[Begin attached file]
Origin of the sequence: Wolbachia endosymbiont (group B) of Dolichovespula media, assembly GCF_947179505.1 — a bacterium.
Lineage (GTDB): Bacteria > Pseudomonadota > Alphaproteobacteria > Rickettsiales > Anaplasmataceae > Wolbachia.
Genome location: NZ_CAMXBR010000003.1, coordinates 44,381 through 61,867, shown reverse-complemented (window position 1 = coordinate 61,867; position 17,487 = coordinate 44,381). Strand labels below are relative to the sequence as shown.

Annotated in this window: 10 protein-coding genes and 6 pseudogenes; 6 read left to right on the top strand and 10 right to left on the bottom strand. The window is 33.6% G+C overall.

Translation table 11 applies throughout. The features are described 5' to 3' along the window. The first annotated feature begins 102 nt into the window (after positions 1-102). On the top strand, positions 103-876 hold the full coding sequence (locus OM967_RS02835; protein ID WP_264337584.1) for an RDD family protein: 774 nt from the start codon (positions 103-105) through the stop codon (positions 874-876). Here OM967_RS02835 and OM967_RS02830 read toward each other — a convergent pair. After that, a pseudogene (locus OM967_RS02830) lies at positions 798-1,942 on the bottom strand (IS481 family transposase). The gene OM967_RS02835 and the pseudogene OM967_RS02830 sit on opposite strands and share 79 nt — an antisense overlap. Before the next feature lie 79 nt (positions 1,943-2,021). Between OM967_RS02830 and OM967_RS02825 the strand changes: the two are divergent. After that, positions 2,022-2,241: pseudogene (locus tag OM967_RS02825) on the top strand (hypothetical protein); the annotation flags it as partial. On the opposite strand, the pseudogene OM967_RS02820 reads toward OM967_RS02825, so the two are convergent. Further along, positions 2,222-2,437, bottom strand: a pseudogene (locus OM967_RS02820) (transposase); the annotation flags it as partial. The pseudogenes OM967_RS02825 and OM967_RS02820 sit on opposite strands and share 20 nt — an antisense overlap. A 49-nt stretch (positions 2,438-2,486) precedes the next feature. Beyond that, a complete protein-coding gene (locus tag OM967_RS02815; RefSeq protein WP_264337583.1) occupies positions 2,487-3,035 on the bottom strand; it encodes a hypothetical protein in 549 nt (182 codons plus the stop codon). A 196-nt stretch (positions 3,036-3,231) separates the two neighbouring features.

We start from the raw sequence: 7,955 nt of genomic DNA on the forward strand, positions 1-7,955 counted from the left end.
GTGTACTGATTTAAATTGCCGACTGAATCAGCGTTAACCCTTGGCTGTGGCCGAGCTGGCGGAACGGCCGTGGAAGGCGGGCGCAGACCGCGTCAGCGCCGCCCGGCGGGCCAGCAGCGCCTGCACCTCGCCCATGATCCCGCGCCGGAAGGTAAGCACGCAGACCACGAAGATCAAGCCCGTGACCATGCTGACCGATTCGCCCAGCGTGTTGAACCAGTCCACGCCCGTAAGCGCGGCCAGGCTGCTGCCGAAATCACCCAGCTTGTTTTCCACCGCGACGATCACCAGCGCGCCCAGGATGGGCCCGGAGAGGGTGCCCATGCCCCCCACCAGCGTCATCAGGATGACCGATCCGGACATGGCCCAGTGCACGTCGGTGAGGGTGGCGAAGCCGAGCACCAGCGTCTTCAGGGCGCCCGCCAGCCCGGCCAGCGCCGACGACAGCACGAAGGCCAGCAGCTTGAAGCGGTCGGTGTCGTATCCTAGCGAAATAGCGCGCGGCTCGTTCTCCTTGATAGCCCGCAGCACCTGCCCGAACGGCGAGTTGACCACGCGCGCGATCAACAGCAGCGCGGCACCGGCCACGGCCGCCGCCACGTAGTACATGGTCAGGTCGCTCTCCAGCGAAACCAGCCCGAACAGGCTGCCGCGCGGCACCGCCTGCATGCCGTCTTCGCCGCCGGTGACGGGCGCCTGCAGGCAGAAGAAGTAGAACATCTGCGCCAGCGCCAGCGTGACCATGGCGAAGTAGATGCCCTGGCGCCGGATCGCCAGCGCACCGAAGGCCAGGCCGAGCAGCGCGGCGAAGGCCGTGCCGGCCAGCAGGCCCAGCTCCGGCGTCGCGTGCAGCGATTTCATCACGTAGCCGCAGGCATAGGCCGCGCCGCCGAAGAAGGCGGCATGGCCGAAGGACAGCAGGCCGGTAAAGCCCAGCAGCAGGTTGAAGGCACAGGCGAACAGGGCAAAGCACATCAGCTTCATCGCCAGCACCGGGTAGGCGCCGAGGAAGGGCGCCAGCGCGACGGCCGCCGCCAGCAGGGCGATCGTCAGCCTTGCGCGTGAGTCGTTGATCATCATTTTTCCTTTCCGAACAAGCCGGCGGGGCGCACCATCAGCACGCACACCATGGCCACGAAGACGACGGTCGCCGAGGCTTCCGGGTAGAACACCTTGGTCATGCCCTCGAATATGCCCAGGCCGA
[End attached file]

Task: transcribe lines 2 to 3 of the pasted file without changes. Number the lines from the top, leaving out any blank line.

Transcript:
Lineage (GTDB): Bacteria > Pseudomonadota > Alphaproteobacteria > Rickettsiales > Anaplasmataceae > Wolbachia.
Genome location: NZ_CAMXBR010000003.1, coordinates 44,381 through 61,867, shown reverse-complemented (window position 1 = coordinate 61,867; position 17,487 = coordinate 44,381). Strand labels below are relative to the sequence as shown.